Increasing fears over the spreading coronavirus have investors on edge, and while the White House maintains that the United States is prepared to handle an outbreak, the Federal Reserve has come under scrutiny as the market rapidly loses liquidity.
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The Dow Jones Industrial Average fell more than 3,500 points in its worst week since the 2008 financial crisis. And the Federal Reserve is complicit in that drop, experts say.
Jerome Powell, the Federal Reserve chair, issued a statement on Friday, indicating that the central bank was weighing a rate cut.
“The Federal Reserve is closely monitoring developments and their implications for the economic outlook,” Powell said. “We will use our tools and act as appropriate to support the economy."
The benchmark federal funds rate is between 1.5 percent and 1.75 percent. The next meeting of the Federal Open Market Committee is expected to occur next month.
But experts say the central bank needs to act sooner.
David Blanchflower, Dartmouth economist and former Bank of England Monetary Policy committee member, said that the Fed is already behind the eight ball since the market is now pushing it to respond.
“There is an argument here for the Fed to act immediately and not wait until the March meeting,” Blanchflower told FOX Business. “If they don’t act there will be a market reaction … What’s the risk of acting? Probably not much.”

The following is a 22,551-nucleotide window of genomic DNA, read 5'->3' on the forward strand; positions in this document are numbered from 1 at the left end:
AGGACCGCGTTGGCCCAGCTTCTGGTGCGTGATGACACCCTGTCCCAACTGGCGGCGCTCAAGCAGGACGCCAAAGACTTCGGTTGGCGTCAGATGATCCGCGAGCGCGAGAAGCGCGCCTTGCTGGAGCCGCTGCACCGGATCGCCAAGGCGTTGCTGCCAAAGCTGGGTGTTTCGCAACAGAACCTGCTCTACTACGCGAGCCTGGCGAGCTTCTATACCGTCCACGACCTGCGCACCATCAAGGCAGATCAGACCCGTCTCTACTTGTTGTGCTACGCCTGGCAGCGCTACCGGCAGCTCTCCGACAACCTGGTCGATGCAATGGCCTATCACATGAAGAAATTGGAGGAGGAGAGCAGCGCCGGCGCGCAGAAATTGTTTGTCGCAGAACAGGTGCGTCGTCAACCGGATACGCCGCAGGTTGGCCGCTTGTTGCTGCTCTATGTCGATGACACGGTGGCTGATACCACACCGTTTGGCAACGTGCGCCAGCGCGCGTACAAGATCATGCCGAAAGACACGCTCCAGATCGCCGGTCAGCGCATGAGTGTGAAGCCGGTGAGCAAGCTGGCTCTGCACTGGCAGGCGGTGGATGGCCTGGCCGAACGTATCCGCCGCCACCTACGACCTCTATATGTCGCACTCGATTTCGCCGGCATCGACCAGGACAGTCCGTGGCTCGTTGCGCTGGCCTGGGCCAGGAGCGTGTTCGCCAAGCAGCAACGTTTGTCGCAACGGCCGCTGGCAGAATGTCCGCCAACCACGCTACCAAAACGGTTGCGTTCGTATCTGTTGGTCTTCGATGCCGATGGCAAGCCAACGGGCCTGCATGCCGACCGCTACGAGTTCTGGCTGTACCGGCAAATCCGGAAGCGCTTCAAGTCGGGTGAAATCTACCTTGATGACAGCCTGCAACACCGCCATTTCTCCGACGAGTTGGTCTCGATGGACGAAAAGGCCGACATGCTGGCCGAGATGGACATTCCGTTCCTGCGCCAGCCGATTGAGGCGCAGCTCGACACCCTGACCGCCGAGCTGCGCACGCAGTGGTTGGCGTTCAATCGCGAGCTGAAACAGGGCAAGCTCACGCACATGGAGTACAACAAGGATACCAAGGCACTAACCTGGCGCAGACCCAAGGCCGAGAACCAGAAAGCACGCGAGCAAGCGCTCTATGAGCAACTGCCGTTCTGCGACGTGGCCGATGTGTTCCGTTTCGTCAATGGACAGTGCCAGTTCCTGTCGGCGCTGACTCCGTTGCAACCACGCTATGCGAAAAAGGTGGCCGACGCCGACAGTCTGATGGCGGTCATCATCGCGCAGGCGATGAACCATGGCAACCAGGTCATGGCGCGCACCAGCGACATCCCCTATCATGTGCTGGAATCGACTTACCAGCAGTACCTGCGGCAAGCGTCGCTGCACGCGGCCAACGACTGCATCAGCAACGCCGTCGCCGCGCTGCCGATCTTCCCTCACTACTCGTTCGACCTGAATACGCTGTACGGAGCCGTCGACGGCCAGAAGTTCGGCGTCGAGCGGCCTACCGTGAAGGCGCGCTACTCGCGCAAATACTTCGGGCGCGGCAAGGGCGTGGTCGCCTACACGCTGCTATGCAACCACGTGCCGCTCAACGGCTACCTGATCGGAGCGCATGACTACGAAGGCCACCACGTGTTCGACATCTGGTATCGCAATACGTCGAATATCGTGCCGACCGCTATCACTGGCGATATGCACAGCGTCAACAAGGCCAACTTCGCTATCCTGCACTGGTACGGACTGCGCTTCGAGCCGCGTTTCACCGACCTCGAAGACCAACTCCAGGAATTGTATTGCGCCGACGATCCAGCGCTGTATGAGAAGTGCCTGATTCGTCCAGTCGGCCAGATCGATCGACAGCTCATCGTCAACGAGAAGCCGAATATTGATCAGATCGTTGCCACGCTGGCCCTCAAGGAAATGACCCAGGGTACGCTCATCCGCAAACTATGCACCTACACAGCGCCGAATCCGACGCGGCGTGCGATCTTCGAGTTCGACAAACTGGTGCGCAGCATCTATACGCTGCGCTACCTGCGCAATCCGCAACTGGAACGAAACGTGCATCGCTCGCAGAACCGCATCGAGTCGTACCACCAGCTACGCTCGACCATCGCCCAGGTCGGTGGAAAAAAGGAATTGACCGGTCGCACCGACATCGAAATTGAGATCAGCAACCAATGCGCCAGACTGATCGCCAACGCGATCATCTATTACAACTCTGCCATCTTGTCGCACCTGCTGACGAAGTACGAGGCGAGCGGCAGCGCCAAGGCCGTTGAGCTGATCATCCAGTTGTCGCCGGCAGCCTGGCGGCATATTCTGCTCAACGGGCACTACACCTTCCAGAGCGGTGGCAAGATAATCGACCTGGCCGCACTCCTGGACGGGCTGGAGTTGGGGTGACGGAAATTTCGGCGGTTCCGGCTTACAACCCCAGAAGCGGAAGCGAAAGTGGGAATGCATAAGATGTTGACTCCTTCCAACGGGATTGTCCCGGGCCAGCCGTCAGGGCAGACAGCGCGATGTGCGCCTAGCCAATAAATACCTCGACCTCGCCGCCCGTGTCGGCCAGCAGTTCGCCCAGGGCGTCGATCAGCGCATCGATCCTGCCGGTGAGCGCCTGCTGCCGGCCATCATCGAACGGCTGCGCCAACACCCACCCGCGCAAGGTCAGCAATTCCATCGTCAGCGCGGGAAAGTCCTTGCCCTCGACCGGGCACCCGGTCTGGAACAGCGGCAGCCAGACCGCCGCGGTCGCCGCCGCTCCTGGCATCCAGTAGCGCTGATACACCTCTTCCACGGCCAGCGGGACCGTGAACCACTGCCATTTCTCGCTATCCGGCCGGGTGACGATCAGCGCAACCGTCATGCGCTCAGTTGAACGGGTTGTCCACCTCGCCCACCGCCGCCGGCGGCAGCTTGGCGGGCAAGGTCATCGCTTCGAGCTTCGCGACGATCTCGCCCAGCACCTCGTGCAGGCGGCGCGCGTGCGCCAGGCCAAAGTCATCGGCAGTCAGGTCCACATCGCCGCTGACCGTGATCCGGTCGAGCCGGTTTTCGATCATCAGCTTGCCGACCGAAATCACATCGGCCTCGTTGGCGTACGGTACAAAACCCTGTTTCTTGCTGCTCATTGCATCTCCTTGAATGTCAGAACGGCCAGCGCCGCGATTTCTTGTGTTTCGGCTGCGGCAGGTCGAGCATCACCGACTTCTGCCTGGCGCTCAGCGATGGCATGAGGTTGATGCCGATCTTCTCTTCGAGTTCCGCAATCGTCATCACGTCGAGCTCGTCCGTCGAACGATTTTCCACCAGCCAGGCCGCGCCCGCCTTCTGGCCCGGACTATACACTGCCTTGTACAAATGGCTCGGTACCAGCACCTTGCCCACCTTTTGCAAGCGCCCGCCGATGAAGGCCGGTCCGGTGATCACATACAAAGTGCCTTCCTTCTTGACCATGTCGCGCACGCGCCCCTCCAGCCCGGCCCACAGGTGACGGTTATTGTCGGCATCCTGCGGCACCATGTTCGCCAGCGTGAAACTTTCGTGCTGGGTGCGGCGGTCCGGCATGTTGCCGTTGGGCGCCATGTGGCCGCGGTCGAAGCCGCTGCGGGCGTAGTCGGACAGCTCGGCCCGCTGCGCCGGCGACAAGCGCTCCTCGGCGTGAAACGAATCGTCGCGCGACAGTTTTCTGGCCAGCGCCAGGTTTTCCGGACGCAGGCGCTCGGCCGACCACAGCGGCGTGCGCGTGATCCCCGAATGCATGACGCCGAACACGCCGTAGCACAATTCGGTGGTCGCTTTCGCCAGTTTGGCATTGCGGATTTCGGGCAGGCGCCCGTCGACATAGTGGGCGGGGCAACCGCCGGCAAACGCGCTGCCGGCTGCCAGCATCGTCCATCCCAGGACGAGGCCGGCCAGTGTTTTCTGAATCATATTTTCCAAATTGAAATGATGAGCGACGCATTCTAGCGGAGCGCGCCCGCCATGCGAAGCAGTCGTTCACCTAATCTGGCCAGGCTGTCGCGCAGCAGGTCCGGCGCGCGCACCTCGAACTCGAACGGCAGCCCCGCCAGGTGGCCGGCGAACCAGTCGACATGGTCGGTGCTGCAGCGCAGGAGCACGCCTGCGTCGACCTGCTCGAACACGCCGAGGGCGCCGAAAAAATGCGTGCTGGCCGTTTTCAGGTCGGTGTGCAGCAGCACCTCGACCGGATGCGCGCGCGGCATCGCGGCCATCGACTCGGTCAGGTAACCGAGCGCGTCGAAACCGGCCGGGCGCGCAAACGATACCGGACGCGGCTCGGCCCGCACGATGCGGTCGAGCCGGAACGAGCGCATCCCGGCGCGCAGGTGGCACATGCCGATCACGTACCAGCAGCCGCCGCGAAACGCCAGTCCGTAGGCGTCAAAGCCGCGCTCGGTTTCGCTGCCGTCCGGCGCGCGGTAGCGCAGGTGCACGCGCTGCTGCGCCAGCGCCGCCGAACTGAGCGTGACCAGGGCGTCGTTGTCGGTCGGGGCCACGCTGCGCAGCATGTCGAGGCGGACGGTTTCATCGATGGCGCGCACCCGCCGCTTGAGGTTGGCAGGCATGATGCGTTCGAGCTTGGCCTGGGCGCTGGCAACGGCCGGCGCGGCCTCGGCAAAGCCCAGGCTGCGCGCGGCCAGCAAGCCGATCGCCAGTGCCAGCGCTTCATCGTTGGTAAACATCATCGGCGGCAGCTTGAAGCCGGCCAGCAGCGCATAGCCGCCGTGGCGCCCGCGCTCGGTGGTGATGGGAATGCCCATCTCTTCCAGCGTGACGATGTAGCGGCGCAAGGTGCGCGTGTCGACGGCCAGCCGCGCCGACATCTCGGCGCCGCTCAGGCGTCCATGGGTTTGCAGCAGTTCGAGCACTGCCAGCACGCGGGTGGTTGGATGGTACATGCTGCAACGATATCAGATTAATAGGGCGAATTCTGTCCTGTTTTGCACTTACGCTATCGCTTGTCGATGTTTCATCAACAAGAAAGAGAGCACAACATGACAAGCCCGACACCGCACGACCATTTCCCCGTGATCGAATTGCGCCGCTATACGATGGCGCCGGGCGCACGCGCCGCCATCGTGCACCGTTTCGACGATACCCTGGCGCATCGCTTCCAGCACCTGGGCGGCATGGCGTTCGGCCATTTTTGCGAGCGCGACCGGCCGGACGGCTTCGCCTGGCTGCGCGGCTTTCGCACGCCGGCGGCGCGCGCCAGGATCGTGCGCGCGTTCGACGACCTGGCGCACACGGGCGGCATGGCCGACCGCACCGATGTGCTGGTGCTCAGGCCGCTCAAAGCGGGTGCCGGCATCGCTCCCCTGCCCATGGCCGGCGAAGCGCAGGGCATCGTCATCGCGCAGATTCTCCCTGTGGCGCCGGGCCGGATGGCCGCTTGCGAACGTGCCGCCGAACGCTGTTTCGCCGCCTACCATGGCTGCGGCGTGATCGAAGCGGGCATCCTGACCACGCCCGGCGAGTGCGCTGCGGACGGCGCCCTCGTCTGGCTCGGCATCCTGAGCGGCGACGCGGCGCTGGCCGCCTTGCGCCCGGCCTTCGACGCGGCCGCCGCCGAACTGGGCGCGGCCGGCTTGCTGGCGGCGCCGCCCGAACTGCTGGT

The risk of inaction, however, could be high. The market has fully priced in a 25 basis-point cut, and a 50 percent chance of a 50 basis-point cut. In fact, investors are expecting as many as four rate cuts by the end of the year.
Informal economic adviser to the Trump team Stephen Moore, who is a senior fellow at the Heritage Foundation, said the Fed should have cut rates “three days ago” and that the main priority needs to be getting liquidity back into the markets.
“They should not wait,” Moore told FOX Business. “[The Fed is] hugely complicit in the market selloff by waiting so long.”
Moore argued for an immediate 50 basis-point cut.
Such a move would not be without precedent. In the midst of the 2008 the financial crisis, the Fed and five other central banks called an emergency meeting in Oct. 2008 to cut rates by one-half point.
Beyond that, Blanchflower says the White House's economic response will depend on how the situation evolves. Currently, it is a supply shock, but whether it becomes a demand shock, and consumers stop spending, is still unknown.
Moore noted that the most important thing is getting the virus contained after which the markets are expected to bounce back.
In the United States, 62 people had been infected, including people who have returned to the country from affected areas. The first case of an individual infected without a known cause was identified by the CDC on Wednesday in California, sparking fears of community spread.
The CDC has cautioned that the United States should be prepared for a widespread breakout.